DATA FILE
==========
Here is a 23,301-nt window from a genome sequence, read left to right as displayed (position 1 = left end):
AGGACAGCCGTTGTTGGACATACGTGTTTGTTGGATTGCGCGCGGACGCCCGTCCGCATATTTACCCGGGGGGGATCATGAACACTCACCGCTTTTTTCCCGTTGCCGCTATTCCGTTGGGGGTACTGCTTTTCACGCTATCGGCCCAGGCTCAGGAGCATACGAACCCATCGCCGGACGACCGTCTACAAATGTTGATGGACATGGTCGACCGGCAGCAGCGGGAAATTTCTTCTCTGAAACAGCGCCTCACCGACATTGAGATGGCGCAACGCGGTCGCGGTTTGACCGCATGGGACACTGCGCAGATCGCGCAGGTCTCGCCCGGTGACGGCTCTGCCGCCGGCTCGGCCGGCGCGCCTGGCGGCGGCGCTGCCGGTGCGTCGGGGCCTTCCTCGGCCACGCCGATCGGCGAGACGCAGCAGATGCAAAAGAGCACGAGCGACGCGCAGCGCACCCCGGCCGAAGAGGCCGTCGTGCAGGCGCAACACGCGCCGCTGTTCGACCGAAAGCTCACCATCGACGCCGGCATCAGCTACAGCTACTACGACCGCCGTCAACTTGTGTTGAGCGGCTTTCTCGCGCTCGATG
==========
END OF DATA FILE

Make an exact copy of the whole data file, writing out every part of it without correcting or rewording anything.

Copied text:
Here is a 23,301-nt window from a genome sequence, read left to right as displayed (position 1 = left end):
AGGACAGCCGTTGTTGGACATACGTGTTTGTTGGATTGCGCGCGGACGCCCGTCCGCATATTTACCCGGGGGGGATCATGAACACTCACCGCTTTTTTCCCGTTGCCGCTATTCCGTTGGGGGTACTGCTTTTCACGCTATCGGCCCAGGCTCAGGAGCATACGAACCCATCGCCGGACGACCGTCTACAAATGTTGATGGACATGGTCGACCGGCAGCAGCGGGAAATTTCTTCTCTGAAACAGCGCCTCACCGACATTGAGATGGCGCAACGCGGTCGCGGTTTGACCGCATGGGACACTGCGCAGATCGCGCAGGTCTCGCCCGGTGACGGCTCTGCCGCCGGCTCGGCCGGCGCGCCTGGCGGCGGCGCTGCCGGTGCGTCGGGGCCTTCCTCGGCCACGCCGATCGGCGAGACGCAGCAGATGCAAAAGAGCACGAGCGACGCGCAGCGCACCCCGGCCGAAGAGGCCGTCGTGCAGGCGCAACACGCGCCGCTGTTCGACCGAAAGCTCACCATCGACGCCGGCATCAGCTACAGCTACTACGACCGCCGTCAACTTGTGTTGAGCGGCTTTCTCGCGCTCGATG